Local pharmacist works to prevent robberies

By Julie Fann
star staff

The owner of a local pharmacy has decided it's time to take preventive measures against daylight robberies due to recent incidents that have occurred in the region.
   James Anderson, owner of Union Prescription Shop, 402 Bemberg Road, held a seminar last month for pharmacy owners and members of the Elizabethton Police Department to discuss steps store owners and employees can take to better protect themselves against a potential robbery.
   "There was an attempted robbery in Kingsport, a daylight robbery. Someone with a knife entered the pharmacy. The pharmacist shot the person in the hand, and he ran from the store and was finally apprehended in Virginia. I started thinking about the possibility of something like that occurring," Anderson said.
   Union Prescription experienced a number of attempted break-ins last winter, night-time burglary incidents where, on one occasion, the perpetrator was successful.
   "They got to some medication by throwing cinderblocks or something through our back door," Anderson said. "It is at a point now with the problem of drugs and drug diversion that I wanted to take a closer look at our security here," said Anderson.
   Robberies often occur with the most susceptible pharmacies, independent operations housed in separate buildings unlike Super Kmart or Wal-Mart.
   Previous measures Anderson has taken include installing full-time video cameras and placing iron bars across the back door, which is now made of a high density, flexible glass that is difficult to break.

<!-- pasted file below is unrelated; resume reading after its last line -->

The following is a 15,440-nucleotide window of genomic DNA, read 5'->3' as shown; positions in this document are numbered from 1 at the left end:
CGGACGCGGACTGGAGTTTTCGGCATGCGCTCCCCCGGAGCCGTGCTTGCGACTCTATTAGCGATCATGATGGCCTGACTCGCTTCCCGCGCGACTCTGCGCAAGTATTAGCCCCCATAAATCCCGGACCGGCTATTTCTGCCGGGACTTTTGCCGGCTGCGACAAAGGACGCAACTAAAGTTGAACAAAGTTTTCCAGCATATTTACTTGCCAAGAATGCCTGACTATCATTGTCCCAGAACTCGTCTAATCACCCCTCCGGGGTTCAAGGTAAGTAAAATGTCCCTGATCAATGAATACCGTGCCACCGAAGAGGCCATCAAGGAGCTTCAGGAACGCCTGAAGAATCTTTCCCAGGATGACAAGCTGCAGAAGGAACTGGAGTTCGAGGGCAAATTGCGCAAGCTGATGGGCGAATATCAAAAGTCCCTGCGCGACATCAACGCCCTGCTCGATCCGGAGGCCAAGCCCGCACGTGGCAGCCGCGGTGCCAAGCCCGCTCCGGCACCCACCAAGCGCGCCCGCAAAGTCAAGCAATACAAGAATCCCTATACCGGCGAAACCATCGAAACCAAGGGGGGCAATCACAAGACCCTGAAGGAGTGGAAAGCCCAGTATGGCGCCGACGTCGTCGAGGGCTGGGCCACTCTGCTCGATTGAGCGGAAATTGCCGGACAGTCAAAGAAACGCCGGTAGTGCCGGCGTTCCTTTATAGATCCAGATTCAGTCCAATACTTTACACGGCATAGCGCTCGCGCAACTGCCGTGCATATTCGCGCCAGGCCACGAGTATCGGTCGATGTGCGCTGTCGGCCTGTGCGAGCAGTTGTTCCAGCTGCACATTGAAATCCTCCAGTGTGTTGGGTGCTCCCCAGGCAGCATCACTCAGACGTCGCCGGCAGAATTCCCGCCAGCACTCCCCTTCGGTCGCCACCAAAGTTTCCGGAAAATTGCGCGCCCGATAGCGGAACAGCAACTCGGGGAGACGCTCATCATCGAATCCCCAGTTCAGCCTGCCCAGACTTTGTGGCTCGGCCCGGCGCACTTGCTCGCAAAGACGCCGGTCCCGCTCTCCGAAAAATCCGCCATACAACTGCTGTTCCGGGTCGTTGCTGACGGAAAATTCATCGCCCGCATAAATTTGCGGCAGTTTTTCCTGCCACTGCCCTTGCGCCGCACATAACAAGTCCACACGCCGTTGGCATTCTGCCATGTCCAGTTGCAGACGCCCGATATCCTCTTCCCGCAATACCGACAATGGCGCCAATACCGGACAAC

"We also had the electric system put a nice halogen light in our parking lot that really illuminates the area so that, during the winter when employees are leaving, there is plenty of light," he said.
   The rear entrance is now closed after 4 p.m. and signs are on all doors noting that cameras are in use. Controlled substances are kept out of the prescription department, and callers are never told what types of drugs the pharmacy stocks.
   "We double count all narcotic prescriptions. If we start having people who have altered prescriptions, we basically just don't deal with them anymore," Anderson said.
   Because Union Prescription is a small pharmacy, Anderson worries about the fact that, if shots were fired due to a break-in, the possibility of an innocent person being injured or killed is very high.
   "There are so many scenarios that I can think of based on this that would just be a terrible outcome for the pharmacy owner, so I felt like our concentration should be on prevention and encouraging employees to simply get any perpetrator out without any loss of life or harm," he said.